A loss of weight and appetite may be due to stress or depression, but without examining S I cannot rule out medical causes related to these symptoms; have you tried keeping the cats separate? Is there any improvement in behaviour or appetite? You should visit your Veterinarian to make sure that there isn’t a medical cause for these symptoms, otherwise it is a behavioural issue. Regards Dr Callum Turner DVM

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Smokey
DOMESTIC
15 Years
Serious condition
0 found helpful
Serious condition

Has Symptoms

Vomiting, poor appetite, fatigue
Vomiting

15 (within 2 months) year old neutered male cat (always indoors). Beginnings of kidney failure - no problems with elimination but increase in urine. Episodes of vomiting. Over last two-three weeks, vomited about six times. KIdney, liver levels OK; no anemia. NOt sure what level should be 3.5 but is 50?? Has low B12 levels. Vet proposes sonogram and meds. My specific question - what will a sonogram show that can be realistically treated considering my cat's age and other health issues? I understand your response will be general in nature. Thank you.

Dr. Michele King, DVM
Dr. Michele King, DVM
1606 Recommendations
Thank you for your email. Without knowing more about Smokey, I'm not sure that I can answer that question - if his kidney and liver levels are fine, I'm not sure that he is in the beginning of kidney failure, although if that is what your veterinarian has diagnosed, there are probably details that I'm not aware of. Depending on what your veterinarian thinks is wrong with him, an ultrasound may help to know the prognosis of treatment, if there is a worry for cancer, or other conditions. If your veterinarian is recommending it, it is probably a good idea, but it is always fair to ask what you are going to do with the results of any testing, and that is a great question to ask I hope that Smokey does well.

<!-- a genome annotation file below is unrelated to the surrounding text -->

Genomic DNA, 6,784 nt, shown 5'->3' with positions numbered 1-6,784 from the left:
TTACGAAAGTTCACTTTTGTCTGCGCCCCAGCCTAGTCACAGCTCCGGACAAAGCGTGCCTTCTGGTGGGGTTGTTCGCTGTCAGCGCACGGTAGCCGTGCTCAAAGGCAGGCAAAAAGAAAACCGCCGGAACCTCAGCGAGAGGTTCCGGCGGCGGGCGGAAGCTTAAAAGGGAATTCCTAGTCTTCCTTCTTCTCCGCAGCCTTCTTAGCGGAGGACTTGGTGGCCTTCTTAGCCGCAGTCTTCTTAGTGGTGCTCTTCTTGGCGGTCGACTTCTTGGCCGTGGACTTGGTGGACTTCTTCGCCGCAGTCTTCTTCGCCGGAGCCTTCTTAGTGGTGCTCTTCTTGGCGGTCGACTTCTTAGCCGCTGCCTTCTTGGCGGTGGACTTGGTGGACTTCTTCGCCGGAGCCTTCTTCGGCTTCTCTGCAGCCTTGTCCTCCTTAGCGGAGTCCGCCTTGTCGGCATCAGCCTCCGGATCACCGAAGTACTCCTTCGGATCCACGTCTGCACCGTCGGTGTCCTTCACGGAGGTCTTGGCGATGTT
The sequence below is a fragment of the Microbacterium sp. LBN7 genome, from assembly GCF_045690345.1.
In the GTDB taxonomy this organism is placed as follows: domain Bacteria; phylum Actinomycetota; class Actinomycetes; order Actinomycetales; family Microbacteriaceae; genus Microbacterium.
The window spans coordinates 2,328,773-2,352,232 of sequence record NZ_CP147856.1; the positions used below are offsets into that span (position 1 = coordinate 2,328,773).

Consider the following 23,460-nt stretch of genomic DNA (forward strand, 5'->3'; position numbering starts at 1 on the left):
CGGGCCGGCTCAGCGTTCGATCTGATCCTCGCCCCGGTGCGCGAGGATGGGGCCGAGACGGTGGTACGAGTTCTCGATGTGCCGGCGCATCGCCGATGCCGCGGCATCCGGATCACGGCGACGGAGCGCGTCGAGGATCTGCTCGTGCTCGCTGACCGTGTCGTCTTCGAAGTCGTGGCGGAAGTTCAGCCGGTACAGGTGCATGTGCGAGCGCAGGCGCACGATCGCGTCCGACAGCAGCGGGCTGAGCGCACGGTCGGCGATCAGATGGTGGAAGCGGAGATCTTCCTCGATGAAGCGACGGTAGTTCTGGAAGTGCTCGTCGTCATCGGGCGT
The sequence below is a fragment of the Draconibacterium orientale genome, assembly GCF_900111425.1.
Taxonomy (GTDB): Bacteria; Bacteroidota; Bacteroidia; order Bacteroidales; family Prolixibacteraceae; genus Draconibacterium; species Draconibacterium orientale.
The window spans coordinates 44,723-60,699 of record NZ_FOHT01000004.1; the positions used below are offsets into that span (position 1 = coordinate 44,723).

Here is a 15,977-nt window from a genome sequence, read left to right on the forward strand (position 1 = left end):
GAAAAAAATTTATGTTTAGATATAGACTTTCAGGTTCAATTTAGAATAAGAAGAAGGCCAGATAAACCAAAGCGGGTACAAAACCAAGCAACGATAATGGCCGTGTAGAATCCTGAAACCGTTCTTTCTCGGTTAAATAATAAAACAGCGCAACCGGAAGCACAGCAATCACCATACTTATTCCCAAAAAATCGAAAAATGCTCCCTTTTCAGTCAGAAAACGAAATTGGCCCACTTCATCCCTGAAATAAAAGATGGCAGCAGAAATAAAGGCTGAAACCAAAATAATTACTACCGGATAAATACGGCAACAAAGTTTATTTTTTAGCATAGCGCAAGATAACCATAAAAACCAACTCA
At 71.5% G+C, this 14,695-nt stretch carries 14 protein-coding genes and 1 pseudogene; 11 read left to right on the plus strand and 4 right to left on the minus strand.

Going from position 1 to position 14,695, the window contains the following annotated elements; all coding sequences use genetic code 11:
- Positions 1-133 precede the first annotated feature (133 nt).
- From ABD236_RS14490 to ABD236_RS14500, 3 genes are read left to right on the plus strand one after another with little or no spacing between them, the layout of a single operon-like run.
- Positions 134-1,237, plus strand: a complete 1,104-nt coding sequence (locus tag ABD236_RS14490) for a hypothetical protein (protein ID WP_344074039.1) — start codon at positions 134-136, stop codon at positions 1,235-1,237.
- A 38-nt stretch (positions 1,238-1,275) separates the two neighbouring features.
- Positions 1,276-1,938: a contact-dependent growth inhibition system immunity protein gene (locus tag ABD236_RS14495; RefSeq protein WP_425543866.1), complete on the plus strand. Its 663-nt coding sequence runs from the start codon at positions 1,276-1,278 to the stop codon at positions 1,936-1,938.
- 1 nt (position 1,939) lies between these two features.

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Lydia
domestic short hair
10 Years
Serious condition
0 found helpful
Serious condition

My cat has hyperthyroidism. Now has been on felimazole for about 6 weeks. Gain a little weight at first and now is losing weight again.

She eats and drinks water but I fear that she is not eating enough because she is so skinny.

Clinically her thyroid is in the normal range but her weight loss is pretty scary.

Side note. Her anal glands swell after she poops. She was treated for about a week and things looked pretty good but the swelling has returned.

Dr. Callum Turner, DVM
Dr. Callum Turner, DVM
3317 Recommendations
A loss or decrease in appetite is a side effect of felimazole, it may be worth speaking with your Veterinarian about a high calorie diet for Lydia which may help her put on weight with a lower quantity of food. You should also have your Veterinarian check the anal glands if the problem is recurring. Regards Dr Callum Turner DVM